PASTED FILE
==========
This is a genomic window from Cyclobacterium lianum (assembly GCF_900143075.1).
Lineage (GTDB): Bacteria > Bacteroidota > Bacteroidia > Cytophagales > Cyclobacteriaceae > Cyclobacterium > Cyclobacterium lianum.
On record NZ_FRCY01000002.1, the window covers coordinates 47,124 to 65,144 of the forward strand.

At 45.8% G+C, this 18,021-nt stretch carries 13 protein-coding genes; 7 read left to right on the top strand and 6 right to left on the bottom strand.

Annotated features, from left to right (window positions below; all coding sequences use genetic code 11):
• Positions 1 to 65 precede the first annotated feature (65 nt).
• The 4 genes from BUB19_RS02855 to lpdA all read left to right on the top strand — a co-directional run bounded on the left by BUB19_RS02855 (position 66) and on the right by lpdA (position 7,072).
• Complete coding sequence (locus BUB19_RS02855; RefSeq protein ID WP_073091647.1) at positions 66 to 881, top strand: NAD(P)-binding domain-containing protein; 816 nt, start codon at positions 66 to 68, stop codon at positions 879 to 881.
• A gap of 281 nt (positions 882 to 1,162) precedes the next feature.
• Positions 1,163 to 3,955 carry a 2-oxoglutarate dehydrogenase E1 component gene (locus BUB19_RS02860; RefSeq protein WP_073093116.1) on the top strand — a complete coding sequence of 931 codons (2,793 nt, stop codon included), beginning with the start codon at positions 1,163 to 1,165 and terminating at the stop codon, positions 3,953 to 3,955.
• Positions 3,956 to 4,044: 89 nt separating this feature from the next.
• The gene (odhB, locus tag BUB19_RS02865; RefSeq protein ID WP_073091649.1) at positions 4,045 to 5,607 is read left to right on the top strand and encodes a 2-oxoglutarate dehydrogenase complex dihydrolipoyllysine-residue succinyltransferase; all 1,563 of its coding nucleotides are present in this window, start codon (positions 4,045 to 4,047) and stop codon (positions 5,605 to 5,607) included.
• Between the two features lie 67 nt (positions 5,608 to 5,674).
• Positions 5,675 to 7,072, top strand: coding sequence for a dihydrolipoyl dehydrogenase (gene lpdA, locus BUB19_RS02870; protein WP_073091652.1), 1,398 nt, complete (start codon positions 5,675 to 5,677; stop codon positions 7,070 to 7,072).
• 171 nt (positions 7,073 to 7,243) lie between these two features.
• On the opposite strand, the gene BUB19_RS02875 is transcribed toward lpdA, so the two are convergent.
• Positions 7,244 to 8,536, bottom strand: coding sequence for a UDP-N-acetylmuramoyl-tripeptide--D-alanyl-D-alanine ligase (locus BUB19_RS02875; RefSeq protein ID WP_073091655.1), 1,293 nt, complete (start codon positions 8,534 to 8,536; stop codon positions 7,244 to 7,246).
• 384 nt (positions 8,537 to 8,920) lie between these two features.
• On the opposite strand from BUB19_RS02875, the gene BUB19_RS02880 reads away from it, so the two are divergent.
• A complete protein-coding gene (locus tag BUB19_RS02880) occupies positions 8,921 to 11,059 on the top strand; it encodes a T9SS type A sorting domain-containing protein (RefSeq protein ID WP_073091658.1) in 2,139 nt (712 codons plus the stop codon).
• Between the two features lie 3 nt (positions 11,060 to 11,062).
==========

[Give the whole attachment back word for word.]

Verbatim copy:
This is a genomic window from Cyclobacterium lianum (assembly GCF_900143075.1).
Lineage (GTDB): Bacteria > Bacteroidota > Bacteroidia > Cytophagales > Cyclobacteriaceae > Cyclobacterium > Cyclobacterium lianum.
On record NZ_FRCY01000002.1, the window covers coordinates 47,124 to 65,144 of the forward strand.

At 45.8% G+C, this 18,021-nt stretch carries 13 protein-coding genes; 7 read left to right on the top strand and 6 right to left on the bottom strand.

Annotated features, from left to right (window positions below; all coding sequences use genetic code 11):
• Positions 1 to 65 precede the first annotated feature (65 nt).
• The 4 genes from BUB19_RS02855 to lpdA all read left to right on the top strand — a co-directional run bounded on the left by BUB19_RS02855 (position 66) and on the right by lpdA (position 7,072).
• Complete coding sequence (locus BUB19_RS02855; RefSeq protein ID WP_073091647.1) at positions 66 to 881, top strand: NAD(P)-binding domain-containing protein; 816 nt, start codon at positions 66 to 68, stop codon at positions 879 to 881.
• A gap of 281 nt (positions 882 to 1,162) precedes the next feature.
• Positions 1,163 to 3,955 carry a 2-oxoglutarate dehydrogenase E1 component gene (locus BUB19_RS02860; RefSeq protein WP_073093116.1) on the top strand — a complete coding sequence of 931 codons (2,793 nt, stop codon included), beginning with the start codon at positions 1,163 to 1,165 and terminating at the stop codon, positions 3,953 to 3,955.
• Positions 3,956 to 4,044: 89 nt separating this feature from the next.
• The gene (odhB, locus tag BUB19_RS02865; RefSeq protein ID WP_073091649.1) at positions 4,045 to 5,607 is read left to right on the top strand and encodes a 2-oxoglutarate dehydrogenase complex dihydrolipoyllysine-residue succinyltransferase; all 1,563 of its coding nucleotides are present in this window, start codon (positions 4,045 to 4,047) and stop codon (positions 5,605 to 5,607) included.
• Between the two features lie 67 nt (positions 5,608 to 5,674).
• Positions 5,675 to 7,072, top strand: coding sequence for a dihydrolipoyl dehydrogenase (gene lpdA, locus BUB19_RS02870; protein WP_073091652.1), 1,398 nt, complete (start codon positions 5,675 to 5,677; stop codon positions 7,070 to 7,072).
• 171 nt (positions 7,073 to 7,243) lie between these two features.
• On the opposite strand, the gene BUB19_RS02875 is transcribed toward lpdA, so the two are convergent.
• Positions 7,244 to 8,536, bottom strand: coding sequence for a UDP-N-acetylmuramoyl-tripeptide--D-alanyl-D-alanine ligase (locus BUB19_RS02875; RefSeq protein ID WP_073091655.1), 1,293 nt, complete (start codon positions 8,534 to 8,536; stop codon positions 7,244 to 7,246).
• 384 nt (positions 8,537 to 8,920) lie between these two features.
• On the opposite strand from BUB19_RS02875, the gene BUB19_RS02880 reads away from it, so the two are divergent.
• A complete protein-coding gene (locus tag BUB19_RS02880) occupies positions 8,921 to 11,059 on the top strand; it encodes a T9SS type A sorting domain-containing protein (RefSeq protein ID WP_073091658.1) in 2,139 nt (712 codons plus the stop codon).
• Between the two features lie 3 nt (positions 11,060 to 11,062).